There’s a big difference between Lebanon and neighbouring Syria, where knowledge of Arabic is very good.

In Syria they know MSA very well. It has to do with education. There’s no way of getting around Arabic in Syria, you have to learn it well and become proficient. In Lebanon, it depends on where you live and what you do. There are many differences between the two countries and they go back a long time. Politics, the ideology of the regimes. And you have to look at it from a sociological point of view. In Lebanon, there’s been this desire to be associated with the West — whether it’s France or the US. The idea that we’re in an identity crisis is very true. Lebanon might be geographically small but it’s a very dynamic country.

There are similar situations in other Arabic-speaking countries as well. In many places in North Africa, the language is mixed with French, which of course you understand when you know the history. It’s also interesting how different versions of Arabic are linked to each other and how they spread. Egyptian Arabic is very well known because of media. Before, it used to spread across the region through the movies. Today, it’s the Syrian accent that’s becoming well-known because it’s used for dubbing TV shows. I teach a class in social linguistics, and one of my students gave the example that people say their attitude towards Syrians has improved because they’re now associated with these glamorous people!

“The idea that we’re in an identity crisis is very true. Lebanon might be geographically small but it’s a very dynamic country.”

Another typical thing is how Lebanese tend to switch between two or three languages when they speak.

Absolutely. That’s something called code-switching, which means mixing different languages in the same utterance. Lebanese do that all the time. We’ve gotten so used to it. In linguistics, we used to think that code-switching meant that you weren’t confident in one language. Now, we rather think that you’re sophisticated in many. In Lebanon, we often use a specific jargon from one language. Technical terms for instance — no one would say hasoob which is the Arabic term for “computer.” Using English for those terms makes more sense, because everyone’s more familiar with them. When school teaches science, biology and math in English or French, how can kids use Arabic for such terms?

It’s just something that’s part of our multilingual experience. Arabic, many see that as their emotional language. It’s part of everyday conversation, the one you use with your friends. But even there, it’s often code-switching. It’s not only Arabic, there’s a bit of English here and there, and a bit of French. Now, this depends on what group you’re talking about. It’s hard to generalise in Lebanon because it’s such a diverse place. But the switching is definitely a widely spread phenomena.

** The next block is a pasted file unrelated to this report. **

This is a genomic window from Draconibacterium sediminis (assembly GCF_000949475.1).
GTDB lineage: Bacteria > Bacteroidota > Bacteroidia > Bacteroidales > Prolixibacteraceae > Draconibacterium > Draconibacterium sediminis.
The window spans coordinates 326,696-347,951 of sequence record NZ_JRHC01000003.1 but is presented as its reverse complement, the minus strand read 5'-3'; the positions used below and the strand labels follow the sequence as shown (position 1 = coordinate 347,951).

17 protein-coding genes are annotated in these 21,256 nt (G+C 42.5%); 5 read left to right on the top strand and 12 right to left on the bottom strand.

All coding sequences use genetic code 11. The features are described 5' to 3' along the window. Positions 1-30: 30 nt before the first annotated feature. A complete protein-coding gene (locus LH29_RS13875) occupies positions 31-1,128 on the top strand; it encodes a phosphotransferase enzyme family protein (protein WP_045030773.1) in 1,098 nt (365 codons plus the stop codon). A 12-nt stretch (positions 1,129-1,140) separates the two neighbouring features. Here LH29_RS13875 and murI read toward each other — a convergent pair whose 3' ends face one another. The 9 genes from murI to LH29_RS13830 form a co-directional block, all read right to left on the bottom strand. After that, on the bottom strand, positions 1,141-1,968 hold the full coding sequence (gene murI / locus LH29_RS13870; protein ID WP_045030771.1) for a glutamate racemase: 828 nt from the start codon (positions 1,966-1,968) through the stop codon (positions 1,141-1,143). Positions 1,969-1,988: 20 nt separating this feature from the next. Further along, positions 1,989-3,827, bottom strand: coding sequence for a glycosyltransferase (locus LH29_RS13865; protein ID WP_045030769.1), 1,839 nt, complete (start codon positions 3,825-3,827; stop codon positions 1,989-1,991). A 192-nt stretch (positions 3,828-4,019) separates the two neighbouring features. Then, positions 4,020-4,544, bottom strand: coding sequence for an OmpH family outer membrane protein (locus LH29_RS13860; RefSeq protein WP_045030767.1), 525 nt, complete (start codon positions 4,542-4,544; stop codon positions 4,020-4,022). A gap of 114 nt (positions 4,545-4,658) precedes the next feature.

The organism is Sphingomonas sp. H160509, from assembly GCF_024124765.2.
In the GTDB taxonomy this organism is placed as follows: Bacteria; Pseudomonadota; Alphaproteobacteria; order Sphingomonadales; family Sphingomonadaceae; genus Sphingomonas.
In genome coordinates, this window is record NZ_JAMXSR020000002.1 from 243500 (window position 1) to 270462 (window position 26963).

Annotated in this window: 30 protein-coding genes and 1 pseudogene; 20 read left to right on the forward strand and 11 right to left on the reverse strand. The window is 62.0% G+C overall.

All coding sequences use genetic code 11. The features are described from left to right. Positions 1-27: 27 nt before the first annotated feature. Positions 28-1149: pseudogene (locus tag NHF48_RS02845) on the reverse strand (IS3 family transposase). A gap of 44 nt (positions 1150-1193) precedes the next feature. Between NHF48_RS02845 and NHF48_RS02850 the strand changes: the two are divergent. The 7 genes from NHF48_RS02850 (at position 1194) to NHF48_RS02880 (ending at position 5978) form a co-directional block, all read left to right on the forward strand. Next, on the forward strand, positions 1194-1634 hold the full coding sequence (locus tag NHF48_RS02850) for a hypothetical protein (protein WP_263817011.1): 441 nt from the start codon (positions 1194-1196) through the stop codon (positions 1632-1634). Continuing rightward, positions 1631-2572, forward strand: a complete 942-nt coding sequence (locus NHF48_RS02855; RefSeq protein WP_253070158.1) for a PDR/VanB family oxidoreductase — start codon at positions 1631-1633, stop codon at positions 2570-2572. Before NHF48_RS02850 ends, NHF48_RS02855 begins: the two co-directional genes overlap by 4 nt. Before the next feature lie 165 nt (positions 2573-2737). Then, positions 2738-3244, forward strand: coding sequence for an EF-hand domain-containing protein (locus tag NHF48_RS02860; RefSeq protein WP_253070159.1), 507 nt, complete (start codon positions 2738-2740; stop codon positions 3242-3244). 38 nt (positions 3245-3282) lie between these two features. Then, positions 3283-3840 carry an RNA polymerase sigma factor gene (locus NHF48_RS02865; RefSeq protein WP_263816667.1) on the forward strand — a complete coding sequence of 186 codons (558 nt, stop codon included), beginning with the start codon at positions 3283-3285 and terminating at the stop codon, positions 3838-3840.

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8 thoughts on “In the mix

  1. Here in Jordan it’s the same exactly. English is so popular with the young people now, everyone wants to learn English. Arabic is considered un-cool…

  2. Nice article, but there are a couple of typos and inaccuracies that should be mentioned.

    French wasn’t brought by “colonisation”. It was widely taught in catholic schools since the early 19th century when it replaced Italian. At that time the catholic network of school was the densest schooling network in the middle east, and it was mostly supported by local churches (esp Maronite).

    By “American Jesuits”, I’m sure you meant “American protestants” (though American Jesuits did contribute to the construction of the French speaking Saint Joseph University that was supported by France… things are always more complex than what they seem).

    Many missionaries were orientalists and actively supported the rebirth of arabic and the development of Modern Standard Arabic (the Nahda wouldn’t have taken place without the infrastructure that was laid down by western missionaries, a glimpse at the biographies of the nadhaists would verify this). Missionary activity also contributed to the “purification” of colloquial arabic from syriac/aramaic influences (especially in Mount Lebanon)…

    During the french mandate there was no policy to “convert people”. Missionary activity that was actively resumed in the 18th century were restricted to the Oriental churches where European and American missionaries would come to either “latinize” oriental christians or convert them to Protestantism. Even that kind of conversion stopped in the beginning of the 20th century, before the advent of the French Mandate.

  3. dear Jihad, thanks for the comments and clarifications. yes things are often more complex than what they seem. for the claim that “French was brought by colonisation” – true that the language was taught earlier. the strong presence and establishment in administrative and official matters however did come hand in hand with colonial rule.